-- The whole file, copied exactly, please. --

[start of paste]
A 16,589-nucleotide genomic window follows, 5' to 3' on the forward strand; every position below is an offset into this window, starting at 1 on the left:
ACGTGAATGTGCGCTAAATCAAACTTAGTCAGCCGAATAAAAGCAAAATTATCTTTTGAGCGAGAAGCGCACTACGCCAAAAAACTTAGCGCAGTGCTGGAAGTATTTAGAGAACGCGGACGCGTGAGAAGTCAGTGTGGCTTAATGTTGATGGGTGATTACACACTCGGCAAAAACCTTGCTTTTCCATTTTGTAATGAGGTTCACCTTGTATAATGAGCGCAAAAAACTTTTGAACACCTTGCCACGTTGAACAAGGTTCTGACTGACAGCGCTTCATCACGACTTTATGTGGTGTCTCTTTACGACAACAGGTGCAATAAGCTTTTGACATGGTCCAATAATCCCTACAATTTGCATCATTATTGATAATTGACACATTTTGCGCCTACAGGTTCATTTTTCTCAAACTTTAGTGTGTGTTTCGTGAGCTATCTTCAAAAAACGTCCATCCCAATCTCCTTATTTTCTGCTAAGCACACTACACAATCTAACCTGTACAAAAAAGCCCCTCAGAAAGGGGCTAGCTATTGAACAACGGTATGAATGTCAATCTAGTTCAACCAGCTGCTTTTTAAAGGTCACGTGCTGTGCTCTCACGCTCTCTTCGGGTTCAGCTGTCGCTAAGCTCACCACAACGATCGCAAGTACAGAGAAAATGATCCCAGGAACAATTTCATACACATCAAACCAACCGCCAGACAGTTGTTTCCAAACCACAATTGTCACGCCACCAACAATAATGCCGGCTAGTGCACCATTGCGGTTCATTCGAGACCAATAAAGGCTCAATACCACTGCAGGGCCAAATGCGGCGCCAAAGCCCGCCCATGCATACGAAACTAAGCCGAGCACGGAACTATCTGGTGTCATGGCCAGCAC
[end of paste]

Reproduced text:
A 16,589-nucleotide genomic window follows, 5' to 3' on the forward strand; every position below is an offset into this window, starting at 1 on the left:
ACGTGAATGTGCGCTAAATCAAACTTAGTCAGCCGAATAAAAGCAAAATTATCTTTTGAGCGAGAAGCGCACTACGCCAAAAAACTTAGCGCAGTGCTGGAAGTATTTAGAGAACGCGGACGCGTGAGAAGTCAGTGTGGCTTAATGTTGATGGGTGATTACACACTCGGCAAAAACCTTGCTTTTCCATTTTGTAATGAGGTTCACCTTGTATAATGAGCGCAAAAAACTTTTGAACACCTTGCCACGTTGAACAAGGTTCTGACTGACAGCGCTTCATCACGACTTTATGTGGTGTCTCTTTACGACAACAGGTGCAATAAGCTTTTGACATGGTCCAATAATCCCTACAATTTGCATCATTATTGATAATTGACACATTTTGCGCCTACAGGTTCATTTTTCTCAAACTTTAGTGTGTGTTTCGTGAGCTATCTTCAAAAAACGTCCATCCCAATCTCCTTATTTTCTGCTAAGCACACTACACAATCTAACCTGTACAAAAAAGCCCCTCAGAAAGGGGCTAGCTATTGAACAACGGTATGAATGTCAATCTAGTTCAACCAGCTGCTTTTTAAAGGTCACGTGCTGTGCTCTCACGCTCTCTTCGGGTTCAGCTGTCGCTAAGCTCACCACAACGATCGCAAGTACAGAGAAAATGATCCCAGGAACAATTTCATACACATCAAACCAACCGCCAGACAGTTGTTTCCAAACCACAATTGTCACGCCACCAACAATAATGCCGGCTAGTGCACCATTGCGGTTCATTCGAGACCAATAAAGGCTCAATACCACTGCAGGGCCAAATGCGGCGCCAAAGCCCGCCCATGCATACGAAACTAAGCCGAGCACGGAACTATCTGGTGTCATGGCCAGCAC